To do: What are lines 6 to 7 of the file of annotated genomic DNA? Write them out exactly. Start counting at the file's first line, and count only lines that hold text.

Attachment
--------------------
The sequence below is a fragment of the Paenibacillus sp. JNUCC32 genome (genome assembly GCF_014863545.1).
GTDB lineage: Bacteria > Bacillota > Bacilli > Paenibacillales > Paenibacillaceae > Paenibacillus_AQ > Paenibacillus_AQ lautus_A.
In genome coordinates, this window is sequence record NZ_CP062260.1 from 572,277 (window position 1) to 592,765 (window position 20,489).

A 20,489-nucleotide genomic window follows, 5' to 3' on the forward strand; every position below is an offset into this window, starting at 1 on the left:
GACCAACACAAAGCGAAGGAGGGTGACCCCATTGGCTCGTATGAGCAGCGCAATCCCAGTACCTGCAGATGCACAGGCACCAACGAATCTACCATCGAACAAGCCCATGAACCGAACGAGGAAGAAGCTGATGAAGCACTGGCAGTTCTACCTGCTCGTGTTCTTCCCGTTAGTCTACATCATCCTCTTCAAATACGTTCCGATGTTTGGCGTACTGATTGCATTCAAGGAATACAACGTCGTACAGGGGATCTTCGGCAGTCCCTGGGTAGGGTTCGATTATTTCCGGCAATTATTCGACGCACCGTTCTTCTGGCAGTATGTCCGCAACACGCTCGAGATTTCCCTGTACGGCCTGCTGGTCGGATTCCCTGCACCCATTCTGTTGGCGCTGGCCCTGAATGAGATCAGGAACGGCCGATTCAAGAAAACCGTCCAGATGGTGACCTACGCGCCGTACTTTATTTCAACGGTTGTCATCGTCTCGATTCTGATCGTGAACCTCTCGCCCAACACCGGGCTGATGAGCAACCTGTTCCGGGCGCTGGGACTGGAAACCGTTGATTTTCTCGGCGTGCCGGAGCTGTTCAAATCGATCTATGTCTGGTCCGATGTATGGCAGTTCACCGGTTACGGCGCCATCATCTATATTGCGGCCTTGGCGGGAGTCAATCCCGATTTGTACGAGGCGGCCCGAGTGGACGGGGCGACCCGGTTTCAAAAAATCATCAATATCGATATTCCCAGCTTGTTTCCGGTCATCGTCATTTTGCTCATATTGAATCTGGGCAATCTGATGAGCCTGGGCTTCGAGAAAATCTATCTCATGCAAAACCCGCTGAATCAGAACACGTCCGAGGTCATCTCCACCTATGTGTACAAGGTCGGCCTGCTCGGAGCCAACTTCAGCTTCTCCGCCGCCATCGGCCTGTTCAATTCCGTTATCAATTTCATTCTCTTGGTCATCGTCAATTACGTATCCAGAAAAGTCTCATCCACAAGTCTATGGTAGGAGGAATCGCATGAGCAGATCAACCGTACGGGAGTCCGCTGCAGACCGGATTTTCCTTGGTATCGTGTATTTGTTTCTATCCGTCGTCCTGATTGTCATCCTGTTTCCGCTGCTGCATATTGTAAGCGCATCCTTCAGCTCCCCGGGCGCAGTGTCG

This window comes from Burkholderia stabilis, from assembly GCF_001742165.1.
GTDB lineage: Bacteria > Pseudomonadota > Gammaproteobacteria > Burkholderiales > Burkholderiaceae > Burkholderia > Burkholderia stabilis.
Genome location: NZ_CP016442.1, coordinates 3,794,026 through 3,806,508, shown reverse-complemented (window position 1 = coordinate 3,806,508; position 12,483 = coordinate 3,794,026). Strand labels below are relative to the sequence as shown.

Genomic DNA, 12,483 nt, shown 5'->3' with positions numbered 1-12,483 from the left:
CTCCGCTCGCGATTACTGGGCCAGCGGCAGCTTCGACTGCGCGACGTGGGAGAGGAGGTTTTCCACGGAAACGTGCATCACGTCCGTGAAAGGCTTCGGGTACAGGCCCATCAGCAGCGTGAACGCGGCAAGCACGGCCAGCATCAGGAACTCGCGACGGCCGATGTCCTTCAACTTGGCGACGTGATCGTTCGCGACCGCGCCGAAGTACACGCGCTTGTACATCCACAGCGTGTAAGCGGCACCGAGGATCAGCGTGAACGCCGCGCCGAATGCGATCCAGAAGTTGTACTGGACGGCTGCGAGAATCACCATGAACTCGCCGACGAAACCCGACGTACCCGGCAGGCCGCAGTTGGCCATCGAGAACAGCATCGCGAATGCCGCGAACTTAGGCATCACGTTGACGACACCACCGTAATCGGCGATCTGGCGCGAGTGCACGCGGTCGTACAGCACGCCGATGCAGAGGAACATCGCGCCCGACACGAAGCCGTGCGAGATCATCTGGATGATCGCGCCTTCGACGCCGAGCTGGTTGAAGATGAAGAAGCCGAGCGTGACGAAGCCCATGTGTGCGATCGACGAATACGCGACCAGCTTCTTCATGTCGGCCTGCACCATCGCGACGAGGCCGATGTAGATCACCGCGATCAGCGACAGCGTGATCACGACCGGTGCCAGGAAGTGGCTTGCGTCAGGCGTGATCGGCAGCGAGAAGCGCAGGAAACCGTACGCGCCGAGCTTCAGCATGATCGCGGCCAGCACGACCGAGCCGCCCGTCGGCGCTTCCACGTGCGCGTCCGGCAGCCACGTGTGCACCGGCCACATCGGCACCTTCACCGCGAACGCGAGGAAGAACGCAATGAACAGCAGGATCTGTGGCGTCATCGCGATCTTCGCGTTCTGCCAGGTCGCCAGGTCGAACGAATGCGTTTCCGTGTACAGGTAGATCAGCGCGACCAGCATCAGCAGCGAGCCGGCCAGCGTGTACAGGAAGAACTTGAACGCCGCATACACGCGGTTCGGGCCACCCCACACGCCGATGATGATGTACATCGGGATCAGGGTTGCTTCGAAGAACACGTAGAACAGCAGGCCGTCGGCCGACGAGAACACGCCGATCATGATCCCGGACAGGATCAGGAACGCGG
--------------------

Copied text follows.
This window comes from Burkholderia stabilis, from assembly GCF_001742165.1.
GTDB lineage: Bacteria > Pseudomonadota > Gammaproteobacteria > Burkholderiales > Burkholderiaceae > Burkholderia > Burkholderia stabilis.